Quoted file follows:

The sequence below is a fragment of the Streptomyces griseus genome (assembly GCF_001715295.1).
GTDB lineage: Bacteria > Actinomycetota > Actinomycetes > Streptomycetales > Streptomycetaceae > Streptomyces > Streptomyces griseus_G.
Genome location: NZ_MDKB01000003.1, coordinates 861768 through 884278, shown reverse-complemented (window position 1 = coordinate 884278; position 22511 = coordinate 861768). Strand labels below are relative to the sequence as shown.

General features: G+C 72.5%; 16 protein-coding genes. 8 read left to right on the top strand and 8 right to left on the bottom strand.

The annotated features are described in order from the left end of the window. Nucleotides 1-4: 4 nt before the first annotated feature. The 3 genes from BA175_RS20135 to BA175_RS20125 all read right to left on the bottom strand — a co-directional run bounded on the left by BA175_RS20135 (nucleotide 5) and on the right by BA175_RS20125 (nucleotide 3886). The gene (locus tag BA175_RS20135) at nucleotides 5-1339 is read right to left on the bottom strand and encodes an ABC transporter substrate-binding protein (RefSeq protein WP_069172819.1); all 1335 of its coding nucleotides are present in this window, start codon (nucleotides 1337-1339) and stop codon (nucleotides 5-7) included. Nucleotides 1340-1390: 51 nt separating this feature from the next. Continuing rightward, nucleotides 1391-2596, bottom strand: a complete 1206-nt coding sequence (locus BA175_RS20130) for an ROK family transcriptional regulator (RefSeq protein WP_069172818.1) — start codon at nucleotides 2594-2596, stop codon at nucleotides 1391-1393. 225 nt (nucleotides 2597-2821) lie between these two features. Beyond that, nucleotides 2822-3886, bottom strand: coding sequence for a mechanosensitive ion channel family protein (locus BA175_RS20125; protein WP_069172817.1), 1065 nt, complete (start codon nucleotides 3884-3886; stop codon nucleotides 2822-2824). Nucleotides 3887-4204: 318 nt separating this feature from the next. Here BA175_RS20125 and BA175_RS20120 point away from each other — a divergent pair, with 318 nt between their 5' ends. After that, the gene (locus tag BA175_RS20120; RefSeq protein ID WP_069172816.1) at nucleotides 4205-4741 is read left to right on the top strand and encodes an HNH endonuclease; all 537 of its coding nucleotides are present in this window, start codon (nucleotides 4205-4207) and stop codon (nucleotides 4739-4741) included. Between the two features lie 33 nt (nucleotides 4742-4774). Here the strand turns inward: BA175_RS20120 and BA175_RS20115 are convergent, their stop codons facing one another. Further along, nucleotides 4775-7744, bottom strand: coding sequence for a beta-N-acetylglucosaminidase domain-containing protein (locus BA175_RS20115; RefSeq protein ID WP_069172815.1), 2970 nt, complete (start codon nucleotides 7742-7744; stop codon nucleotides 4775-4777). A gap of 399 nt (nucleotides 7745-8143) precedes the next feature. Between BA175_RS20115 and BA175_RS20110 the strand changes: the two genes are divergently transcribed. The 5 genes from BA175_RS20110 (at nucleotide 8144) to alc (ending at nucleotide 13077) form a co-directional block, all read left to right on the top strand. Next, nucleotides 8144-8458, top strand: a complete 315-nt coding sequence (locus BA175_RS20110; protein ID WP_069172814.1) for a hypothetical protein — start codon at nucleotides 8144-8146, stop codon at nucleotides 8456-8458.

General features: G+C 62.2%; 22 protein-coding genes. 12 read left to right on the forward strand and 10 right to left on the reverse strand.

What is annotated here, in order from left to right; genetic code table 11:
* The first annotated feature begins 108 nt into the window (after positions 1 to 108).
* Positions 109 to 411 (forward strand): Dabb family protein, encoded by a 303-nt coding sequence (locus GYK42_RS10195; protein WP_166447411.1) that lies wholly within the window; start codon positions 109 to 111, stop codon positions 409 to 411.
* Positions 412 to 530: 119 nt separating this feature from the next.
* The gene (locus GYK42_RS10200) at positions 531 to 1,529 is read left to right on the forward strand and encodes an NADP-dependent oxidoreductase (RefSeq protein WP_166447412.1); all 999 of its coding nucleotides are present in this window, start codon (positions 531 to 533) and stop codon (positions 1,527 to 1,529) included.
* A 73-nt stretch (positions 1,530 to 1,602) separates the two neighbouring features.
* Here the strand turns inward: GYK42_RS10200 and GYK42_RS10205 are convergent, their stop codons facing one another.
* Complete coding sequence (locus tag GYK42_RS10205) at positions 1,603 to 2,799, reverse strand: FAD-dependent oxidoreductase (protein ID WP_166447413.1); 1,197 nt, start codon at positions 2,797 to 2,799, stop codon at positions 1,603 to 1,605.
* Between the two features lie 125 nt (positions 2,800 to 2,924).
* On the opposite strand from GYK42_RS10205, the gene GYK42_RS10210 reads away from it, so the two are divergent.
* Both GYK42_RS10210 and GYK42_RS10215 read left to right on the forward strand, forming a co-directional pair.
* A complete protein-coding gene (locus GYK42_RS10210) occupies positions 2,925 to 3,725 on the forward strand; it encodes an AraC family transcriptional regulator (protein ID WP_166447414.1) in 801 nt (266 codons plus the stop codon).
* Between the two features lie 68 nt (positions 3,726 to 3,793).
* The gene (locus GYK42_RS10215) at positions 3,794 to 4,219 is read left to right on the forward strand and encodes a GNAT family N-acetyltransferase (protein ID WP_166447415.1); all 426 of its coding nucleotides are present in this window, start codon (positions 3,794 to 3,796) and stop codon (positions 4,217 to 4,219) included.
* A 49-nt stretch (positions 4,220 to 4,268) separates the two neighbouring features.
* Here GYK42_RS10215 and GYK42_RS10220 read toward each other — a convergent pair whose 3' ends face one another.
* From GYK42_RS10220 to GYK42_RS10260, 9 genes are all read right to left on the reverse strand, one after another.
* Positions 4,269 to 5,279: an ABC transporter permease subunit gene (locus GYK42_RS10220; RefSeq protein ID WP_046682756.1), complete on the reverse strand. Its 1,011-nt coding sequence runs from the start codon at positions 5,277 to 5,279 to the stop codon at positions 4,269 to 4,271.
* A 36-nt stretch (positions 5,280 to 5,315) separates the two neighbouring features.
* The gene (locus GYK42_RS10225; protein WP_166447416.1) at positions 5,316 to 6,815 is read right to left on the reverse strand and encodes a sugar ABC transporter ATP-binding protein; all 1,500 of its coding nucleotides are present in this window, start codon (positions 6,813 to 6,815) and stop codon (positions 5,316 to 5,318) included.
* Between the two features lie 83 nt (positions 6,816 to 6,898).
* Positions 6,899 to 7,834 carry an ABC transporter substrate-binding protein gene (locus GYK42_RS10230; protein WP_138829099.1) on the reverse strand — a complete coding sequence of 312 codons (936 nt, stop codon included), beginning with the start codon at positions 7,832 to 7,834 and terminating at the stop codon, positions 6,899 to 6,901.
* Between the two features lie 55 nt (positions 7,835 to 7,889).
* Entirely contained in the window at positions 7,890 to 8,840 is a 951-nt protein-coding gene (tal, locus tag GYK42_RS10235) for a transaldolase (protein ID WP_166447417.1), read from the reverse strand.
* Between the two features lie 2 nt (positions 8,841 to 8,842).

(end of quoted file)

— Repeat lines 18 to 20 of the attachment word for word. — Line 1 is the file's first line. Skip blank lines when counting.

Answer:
* A complete protein-coding gene (locus GYK42_RS10210) occupies positions 2,925 to 3,725 on the forward strand; it encodes an AraC family transcriptional regulator (protein ID WP_166447414.1) in 801 nt (266 codons plus the stop codon).
* Between the two features lie 68 nt (positions 3,726 to 3,793).
* The gene (locus GYK42_RS10215) at positions 3,794 to 4,219 is read left to right on the forward strand and encodes a GNAT family N-acetyltransferase (protein ID WP_166447415.1); all 426 of its coding nucleotides are present in this window, start codon (positions 3,794 to 3,796) and stop codon (positions 4,217 to 4,219) included.